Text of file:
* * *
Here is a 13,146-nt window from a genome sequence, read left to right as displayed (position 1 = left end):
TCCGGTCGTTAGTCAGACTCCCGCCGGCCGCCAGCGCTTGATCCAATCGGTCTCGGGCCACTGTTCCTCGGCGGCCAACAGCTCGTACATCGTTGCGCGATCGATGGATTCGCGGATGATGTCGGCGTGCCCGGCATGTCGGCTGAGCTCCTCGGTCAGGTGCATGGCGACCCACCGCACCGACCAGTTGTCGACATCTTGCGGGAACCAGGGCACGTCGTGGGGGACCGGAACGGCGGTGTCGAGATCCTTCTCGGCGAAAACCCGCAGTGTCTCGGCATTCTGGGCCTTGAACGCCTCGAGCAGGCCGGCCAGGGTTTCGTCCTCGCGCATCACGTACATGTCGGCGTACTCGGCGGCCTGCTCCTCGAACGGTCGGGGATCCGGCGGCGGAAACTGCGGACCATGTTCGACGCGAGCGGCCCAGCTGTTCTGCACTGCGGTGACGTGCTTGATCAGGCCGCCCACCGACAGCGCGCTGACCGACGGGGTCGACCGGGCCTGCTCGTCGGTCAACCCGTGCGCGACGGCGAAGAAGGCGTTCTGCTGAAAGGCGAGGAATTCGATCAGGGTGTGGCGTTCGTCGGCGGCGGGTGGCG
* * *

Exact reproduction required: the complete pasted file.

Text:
Here is a 13,146-nt window from a genome sequence, read left to right as displayed (position 1 = left end):
TCCGGTCGTTAGTCAGACTCCCGCCGGCCGCCAGCGCTTGATCCAATCGGTCTCGGGCCACTGTTCCTCGGCGGCCAACAGCTCGTACATCGTTGCGCGATCGATGGATTCGCGGATGATGTCGGCGTGCCCGGCATGTCGGCTGAGCTCCTCGGTCAGGTGCATGGCGACCCACCGCACCGACCAGTTGTCGACATCTTGCGGGAACCAGGGCACGTCGTGGGGGACCGGAACGGCGGTGTCGAGATCCTTCTCGGCGAAAACCCGCAGTGTCTCGGCATTCTGGGCCTTGAACGCCTCGAGCAGGCCGGCCAGGGTTTCGTCCTCGCGCATCACGTACATGTCGGCGTACTCGGCGGCCTGCTCCTCGAACGGTCGGGGATCCGGCGGCGGAAACTGCGGACCATGTTCGACGCGAGCGGCCCAGCTGTTCTGCACTGCGGTGACGTGCTTGATCAGGCCGCCCACCGACAGCGCGCTGACCGACGGGGTCGACCGGGCCTGCTCGTCGGTCAACCCGTGCGCGACGGCGAAGAAGGCGTTCTGCTGAAAGGCGAGGAATTCGATCAGGGTGTGGCGTTCGTCGGCGGCGGGTGGCG